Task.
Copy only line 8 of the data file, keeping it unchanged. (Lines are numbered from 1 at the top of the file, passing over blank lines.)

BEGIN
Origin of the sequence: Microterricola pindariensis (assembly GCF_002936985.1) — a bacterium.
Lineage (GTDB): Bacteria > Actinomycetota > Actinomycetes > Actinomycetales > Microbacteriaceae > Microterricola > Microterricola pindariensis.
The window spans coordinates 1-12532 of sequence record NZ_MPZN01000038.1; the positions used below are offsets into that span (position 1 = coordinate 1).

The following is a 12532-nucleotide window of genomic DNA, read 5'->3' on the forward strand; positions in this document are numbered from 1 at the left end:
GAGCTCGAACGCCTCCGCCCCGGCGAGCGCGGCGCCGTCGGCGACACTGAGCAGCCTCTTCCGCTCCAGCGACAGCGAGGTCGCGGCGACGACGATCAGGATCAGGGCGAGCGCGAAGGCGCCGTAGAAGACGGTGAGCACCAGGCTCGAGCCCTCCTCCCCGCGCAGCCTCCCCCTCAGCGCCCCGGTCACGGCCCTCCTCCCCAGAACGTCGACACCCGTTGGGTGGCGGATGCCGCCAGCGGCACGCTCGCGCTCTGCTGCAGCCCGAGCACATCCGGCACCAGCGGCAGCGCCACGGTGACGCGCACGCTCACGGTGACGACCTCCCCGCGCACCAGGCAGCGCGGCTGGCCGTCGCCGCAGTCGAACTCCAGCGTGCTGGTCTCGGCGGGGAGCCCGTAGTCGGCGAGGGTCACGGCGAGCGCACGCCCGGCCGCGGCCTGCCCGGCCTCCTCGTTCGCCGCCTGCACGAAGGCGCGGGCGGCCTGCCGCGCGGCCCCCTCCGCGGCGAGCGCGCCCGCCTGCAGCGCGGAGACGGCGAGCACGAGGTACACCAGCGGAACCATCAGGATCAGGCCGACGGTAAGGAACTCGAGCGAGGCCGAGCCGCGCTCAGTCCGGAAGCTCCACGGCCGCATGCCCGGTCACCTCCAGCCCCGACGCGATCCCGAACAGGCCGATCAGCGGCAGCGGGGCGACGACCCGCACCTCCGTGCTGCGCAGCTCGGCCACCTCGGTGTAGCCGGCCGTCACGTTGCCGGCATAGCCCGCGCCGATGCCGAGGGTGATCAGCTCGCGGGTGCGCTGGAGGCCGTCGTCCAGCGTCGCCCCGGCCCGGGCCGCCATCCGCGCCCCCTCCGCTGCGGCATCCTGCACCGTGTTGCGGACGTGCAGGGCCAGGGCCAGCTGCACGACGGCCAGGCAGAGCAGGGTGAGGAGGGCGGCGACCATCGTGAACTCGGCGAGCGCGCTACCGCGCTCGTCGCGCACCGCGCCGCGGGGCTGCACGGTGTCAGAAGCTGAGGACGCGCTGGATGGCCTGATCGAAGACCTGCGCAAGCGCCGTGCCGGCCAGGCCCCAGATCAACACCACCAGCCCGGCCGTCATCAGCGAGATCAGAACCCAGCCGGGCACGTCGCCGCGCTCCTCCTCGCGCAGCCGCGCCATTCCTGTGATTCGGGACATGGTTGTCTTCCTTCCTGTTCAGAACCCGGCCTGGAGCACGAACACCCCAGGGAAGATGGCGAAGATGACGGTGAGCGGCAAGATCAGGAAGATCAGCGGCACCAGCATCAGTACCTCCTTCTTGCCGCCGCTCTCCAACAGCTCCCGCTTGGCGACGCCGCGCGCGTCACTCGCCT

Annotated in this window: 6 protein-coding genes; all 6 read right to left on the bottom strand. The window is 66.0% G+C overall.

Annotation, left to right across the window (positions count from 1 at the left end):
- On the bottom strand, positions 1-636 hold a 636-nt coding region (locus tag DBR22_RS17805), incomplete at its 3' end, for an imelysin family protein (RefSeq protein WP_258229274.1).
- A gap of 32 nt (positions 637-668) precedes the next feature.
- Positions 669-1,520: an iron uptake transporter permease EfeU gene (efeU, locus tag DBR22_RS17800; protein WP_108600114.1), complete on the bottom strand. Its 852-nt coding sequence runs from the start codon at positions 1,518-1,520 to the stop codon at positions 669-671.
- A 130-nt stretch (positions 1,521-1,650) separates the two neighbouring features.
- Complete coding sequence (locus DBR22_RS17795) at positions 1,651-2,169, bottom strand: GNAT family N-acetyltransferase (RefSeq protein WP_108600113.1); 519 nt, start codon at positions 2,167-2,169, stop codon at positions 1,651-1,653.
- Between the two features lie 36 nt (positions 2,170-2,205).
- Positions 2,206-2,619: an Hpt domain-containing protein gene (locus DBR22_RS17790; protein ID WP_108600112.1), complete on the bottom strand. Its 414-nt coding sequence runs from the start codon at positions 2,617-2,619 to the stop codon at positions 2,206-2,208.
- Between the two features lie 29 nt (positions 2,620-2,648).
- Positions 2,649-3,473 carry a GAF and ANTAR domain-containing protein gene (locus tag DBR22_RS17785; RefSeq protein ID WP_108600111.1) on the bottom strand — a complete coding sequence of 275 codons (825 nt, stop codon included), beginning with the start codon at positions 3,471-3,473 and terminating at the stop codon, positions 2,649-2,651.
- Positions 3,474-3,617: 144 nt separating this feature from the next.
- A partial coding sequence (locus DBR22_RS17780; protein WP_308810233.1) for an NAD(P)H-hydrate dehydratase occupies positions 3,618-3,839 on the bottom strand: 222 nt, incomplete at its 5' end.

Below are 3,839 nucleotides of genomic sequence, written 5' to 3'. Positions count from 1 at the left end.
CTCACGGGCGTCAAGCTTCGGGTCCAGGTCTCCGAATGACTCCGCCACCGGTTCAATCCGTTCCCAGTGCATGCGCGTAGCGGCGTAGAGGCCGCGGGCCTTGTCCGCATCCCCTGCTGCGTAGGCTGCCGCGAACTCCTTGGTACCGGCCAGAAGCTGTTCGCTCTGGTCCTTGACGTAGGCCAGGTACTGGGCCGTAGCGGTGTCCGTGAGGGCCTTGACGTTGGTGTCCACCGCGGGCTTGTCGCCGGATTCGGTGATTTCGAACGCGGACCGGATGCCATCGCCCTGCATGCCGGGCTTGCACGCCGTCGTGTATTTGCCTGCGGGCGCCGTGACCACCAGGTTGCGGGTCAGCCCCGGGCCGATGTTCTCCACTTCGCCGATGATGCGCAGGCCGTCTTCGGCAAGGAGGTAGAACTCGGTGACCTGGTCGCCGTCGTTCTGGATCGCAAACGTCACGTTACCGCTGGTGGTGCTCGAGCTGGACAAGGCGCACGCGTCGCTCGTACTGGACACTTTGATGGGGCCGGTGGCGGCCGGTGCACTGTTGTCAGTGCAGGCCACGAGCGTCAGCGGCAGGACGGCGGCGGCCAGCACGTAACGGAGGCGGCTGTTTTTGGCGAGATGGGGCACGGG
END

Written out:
- On the bottom strand, positions 1-636 hold a 636-nt coding region (locus tag DBR22_RS17805), incomplete at its 3' end, for an imelysin family protein (RefSeq protein WP_258229274.1).